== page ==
This was well done by all. On the first day of spring, under a perfect blue sky that we could all see through the glass roof, the Granby Winter Garden was opened. Then later on, much later, under a full spring moon, the Granby Winter Garden was still open.
It was that magical sort of a day you want to last forever, singing with the sounds of the children who live there playing in the street. The children who live there, playing in the street where hardly anybody lived for such a long time.
This has been a long story, of this last decade or so that I’ve been telling. And I’m not going to re-tell it all today. But it was the moment yesterday when I realised how many children were there that did it for me. That moment when you look around like a benign and mildly surprised elder and say:
“Oh, here you are!”
All we’ve ever wanted, in all the campaigning and planning and politics, was for these four streets of Granby to come alive again. Alive with people living in all the houses and children being born. And now here they were, all around us as the Winter Garden was opened. This sketch that became a dream, a possibility, then a model and is now real.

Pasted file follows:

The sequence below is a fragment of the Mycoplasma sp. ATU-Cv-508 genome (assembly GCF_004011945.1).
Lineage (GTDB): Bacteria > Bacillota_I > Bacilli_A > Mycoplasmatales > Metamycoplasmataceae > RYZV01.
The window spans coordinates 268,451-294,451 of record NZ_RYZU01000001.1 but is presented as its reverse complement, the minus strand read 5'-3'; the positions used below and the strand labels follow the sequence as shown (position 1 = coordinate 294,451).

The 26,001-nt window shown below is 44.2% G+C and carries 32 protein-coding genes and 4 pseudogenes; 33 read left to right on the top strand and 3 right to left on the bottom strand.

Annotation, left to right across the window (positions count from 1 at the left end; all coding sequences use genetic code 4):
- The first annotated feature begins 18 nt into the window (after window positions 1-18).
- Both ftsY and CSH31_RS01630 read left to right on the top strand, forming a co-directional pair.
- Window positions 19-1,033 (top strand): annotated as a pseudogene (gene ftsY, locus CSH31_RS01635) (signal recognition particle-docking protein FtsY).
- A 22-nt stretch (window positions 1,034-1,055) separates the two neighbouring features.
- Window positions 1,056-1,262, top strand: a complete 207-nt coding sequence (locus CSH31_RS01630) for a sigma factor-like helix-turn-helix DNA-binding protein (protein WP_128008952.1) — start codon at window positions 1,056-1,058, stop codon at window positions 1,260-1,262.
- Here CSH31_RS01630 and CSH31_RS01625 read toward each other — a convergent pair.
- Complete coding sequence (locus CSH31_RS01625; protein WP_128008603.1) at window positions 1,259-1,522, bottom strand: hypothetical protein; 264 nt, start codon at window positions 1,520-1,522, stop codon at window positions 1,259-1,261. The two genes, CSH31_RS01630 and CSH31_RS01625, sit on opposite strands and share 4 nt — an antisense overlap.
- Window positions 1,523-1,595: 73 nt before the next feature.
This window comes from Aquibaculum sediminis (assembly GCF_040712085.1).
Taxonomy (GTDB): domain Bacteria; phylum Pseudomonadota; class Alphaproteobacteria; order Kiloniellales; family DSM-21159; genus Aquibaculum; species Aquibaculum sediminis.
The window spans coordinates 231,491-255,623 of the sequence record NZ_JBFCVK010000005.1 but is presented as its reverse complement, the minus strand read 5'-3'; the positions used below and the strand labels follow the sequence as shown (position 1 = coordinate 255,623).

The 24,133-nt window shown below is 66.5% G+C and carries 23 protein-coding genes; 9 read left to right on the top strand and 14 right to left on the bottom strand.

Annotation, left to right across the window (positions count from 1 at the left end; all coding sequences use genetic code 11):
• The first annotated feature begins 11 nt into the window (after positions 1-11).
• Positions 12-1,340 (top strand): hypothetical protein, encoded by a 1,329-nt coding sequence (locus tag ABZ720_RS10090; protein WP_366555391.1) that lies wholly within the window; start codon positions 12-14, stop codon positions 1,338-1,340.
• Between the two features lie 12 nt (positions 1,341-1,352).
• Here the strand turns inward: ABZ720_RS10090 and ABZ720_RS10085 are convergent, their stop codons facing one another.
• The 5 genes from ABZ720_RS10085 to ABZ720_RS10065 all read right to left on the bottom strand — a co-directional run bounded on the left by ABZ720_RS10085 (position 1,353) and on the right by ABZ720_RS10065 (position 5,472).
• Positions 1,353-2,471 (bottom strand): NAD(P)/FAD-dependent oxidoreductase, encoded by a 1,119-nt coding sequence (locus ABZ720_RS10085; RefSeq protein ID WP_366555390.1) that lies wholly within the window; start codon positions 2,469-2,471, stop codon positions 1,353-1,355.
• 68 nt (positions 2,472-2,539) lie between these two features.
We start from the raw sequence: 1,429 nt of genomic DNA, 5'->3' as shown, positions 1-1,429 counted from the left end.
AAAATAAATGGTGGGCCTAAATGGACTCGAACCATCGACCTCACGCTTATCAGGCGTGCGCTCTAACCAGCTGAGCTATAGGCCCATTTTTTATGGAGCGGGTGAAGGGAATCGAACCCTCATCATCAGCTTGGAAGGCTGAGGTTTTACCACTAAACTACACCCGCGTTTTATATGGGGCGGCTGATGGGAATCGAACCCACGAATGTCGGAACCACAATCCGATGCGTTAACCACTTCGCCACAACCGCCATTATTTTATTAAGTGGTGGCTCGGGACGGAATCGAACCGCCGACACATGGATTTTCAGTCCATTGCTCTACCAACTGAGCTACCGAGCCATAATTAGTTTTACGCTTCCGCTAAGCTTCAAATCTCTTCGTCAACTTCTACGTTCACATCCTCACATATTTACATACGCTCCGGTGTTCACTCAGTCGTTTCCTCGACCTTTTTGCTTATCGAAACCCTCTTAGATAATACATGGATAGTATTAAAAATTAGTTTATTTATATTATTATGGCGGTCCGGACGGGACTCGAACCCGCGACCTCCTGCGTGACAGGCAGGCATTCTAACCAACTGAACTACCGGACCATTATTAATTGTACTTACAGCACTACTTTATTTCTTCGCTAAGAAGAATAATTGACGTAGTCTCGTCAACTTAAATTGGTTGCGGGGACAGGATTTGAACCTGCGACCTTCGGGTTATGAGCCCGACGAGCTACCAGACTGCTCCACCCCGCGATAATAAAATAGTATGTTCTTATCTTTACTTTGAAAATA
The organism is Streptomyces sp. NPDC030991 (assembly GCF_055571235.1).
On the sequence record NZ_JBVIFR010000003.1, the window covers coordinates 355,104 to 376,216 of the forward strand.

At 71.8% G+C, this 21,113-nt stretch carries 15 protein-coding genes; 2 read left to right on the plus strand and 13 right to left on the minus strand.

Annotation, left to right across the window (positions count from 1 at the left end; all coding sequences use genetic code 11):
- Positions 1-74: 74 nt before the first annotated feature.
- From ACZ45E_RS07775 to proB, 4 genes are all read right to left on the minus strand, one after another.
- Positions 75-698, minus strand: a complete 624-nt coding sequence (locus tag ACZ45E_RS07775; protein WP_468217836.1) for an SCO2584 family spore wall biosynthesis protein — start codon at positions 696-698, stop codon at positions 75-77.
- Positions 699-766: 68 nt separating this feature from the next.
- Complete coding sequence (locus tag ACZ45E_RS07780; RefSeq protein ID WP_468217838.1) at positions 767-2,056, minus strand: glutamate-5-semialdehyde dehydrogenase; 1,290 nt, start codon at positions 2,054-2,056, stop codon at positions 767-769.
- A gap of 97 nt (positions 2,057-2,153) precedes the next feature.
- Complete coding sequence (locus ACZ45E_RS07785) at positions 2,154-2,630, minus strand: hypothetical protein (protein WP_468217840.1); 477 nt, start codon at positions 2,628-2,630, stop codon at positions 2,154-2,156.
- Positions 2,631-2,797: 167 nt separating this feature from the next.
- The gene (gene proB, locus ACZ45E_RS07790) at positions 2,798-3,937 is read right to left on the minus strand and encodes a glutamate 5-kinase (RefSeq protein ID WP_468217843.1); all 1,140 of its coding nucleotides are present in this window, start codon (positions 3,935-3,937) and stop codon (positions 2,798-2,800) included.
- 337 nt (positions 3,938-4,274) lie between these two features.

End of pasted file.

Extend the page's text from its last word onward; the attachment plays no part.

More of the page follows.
Opened with love and ceremony and so much hospitality and friendship. This gathering and welcoming place, where the future will happen, is now ready.
So welcome to the world Granby Winter Garden. As young Tiara sang from the balcony of the place:
“People call me Peter Pan,
And when they say I can’t, I can”
Or that’s how I remember her words, sentimental as I am. This was a sentimental day, long arriving and forever to be remembered.
A day to the credit of so many. So many funders, encouragers, activists, builders, artists, architects, gardeners and gleaners. But also and particularly Hazel Tilley and Eleanor Lee. Every one of us stood there with you yesterday knows full well we wouldn’t have been stood there at all without all you’ve done to turn that sketch into the future.
Into such a perfect day. Thank you.